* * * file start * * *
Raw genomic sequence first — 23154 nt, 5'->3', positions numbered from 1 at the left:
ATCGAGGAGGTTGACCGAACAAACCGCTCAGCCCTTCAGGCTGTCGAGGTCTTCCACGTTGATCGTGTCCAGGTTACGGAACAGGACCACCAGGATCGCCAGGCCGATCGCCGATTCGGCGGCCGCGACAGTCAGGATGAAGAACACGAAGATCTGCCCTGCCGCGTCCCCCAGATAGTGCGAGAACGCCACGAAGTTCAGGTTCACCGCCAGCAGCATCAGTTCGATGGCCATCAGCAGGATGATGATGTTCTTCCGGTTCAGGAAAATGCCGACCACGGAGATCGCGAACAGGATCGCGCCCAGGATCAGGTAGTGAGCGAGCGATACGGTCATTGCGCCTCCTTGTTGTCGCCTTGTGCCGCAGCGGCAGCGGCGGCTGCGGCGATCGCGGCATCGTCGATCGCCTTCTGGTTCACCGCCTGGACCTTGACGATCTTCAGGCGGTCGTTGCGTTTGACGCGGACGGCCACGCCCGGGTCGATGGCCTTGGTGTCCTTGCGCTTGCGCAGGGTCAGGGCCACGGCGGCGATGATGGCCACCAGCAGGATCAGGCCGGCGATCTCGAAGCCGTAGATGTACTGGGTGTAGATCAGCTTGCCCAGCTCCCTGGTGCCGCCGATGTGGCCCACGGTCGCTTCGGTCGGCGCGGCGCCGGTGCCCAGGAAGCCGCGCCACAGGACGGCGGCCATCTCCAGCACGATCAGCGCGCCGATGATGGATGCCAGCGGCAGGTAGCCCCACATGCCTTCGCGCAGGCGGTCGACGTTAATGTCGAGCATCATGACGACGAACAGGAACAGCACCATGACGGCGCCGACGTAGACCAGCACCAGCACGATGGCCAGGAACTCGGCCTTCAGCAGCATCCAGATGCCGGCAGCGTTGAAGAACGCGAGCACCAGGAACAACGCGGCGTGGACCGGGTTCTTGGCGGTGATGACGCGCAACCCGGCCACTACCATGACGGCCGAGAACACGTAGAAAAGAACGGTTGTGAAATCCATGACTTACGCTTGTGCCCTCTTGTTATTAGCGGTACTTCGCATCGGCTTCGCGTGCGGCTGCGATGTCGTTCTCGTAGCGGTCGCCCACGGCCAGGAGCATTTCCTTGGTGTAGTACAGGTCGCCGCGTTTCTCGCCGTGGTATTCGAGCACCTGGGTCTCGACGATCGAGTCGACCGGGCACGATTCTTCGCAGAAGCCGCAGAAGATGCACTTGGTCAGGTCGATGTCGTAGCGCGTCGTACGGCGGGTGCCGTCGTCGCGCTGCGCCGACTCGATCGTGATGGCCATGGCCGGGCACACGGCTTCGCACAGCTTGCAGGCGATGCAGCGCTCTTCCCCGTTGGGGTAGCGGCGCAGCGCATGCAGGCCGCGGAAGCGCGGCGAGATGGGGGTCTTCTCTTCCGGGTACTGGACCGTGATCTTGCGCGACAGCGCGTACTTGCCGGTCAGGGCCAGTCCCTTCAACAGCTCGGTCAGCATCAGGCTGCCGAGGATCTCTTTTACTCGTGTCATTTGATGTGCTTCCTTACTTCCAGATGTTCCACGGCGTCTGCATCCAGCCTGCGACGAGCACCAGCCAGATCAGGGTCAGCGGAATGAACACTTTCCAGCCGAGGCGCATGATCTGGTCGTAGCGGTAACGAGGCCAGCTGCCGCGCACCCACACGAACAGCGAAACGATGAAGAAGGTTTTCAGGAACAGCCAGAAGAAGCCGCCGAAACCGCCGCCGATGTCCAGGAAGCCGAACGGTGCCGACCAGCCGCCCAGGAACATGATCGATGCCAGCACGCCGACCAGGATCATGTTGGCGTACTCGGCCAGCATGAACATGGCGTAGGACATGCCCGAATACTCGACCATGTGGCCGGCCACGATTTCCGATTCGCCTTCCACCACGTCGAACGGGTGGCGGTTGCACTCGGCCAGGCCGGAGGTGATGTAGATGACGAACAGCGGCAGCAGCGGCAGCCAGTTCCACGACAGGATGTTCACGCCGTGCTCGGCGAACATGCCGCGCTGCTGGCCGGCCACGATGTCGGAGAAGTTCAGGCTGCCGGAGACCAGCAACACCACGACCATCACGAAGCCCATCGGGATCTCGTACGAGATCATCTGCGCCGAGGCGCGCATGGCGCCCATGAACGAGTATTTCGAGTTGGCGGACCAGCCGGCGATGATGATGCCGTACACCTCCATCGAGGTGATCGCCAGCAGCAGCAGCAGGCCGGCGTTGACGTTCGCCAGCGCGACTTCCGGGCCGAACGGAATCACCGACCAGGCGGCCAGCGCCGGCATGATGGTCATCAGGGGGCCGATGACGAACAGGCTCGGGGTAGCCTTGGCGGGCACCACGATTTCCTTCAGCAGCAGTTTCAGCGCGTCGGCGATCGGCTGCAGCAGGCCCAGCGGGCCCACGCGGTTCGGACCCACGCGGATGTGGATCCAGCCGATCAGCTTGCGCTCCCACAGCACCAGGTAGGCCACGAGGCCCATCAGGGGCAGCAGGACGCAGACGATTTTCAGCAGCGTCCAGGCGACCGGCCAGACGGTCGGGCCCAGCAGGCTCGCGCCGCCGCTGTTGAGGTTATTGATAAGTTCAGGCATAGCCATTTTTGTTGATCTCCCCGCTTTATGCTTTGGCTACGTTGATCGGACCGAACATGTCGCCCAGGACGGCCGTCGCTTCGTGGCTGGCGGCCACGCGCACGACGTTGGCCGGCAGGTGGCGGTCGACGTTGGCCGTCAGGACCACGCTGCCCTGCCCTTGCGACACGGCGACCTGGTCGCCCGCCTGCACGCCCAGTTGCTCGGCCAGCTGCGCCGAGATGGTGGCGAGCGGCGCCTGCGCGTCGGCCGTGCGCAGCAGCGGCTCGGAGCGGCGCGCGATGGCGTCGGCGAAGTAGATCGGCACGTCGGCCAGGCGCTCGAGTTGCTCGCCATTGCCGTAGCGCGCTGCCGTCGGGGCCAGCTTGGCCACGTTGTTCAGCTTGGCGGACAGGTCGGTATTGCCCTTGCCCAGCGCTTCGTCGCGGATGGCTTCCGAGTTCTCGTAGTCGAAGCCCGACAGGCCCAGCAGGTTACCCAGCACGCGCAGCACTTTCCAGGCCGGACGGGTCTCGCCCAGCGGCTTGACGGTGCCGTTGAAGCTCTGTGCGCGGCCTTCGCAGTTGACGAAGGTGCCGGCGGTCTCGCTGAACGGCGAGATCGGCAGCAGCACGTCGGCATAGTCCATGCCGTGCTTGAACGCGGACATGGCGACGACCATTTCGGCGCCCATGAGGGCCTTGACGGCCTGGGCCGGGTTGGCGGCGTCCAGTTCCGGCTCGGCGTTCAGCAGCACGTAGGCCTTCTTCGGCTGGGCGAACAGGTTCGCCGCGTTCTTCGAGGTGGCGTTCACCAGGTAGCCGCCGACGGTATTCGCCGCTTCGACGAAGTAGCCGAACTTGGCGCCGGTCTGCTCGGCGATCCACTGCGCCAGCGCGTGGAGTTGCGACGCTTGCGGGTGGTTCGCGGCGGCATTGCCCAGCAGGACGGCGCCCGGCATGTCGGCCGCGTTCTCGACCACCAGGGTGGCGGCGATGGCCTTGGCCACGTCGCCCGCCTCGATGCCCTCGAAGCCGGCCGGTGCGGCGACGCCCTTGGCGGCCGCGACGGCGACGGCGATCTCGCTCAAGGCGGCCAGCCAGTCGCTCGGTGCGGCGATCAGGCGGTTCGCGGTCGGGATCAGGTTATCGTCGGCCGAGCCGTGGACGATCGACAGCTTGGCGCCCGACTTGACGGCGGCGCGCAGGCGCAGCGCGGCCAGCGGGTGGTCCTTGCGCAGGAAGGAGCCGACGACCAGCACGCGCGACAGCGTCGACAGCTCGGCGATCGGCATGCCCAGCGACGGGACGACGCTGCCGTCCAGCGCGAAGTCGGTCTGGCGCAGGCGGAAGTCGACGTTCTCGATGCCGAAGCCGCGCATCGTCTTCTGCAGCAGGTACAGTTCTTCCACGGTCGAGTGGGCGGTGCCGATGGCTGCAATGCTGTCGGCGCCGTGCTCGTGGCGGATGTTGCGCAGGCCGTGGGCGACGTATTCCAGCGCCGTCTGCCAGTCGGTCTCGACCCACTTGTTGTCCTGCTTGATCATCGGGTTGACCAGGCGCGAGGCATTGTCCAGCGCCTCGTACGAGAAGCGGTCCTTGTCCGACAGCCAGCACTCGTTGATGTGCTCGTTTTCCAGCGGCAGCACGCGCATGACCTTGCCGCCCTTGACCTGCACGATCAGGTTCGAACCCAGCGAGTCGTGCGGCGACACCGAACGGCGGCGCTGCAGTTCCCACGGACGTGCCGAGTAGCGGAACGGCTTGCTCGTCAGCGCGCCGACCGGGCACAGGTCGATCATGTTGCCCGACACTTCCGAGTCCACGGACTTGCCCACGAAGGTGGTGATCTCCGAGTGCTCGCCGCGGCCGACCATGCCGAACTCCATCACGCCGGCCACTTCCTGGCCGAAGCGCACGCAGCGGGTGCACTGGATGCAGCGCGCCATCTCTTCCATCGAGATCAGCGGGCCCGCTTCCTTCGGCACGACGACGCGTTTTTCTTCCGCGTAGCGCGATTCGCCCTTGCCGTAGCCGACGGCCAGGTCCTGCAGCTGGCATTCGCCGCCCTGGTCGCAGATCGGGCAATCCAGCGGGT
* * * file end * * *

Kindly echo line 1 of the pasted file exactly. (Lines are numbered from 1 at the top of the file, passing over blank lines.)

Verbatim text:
Raw genomic sequence first — 23154 nt, 5'->3', positions numbered from 1 at the left: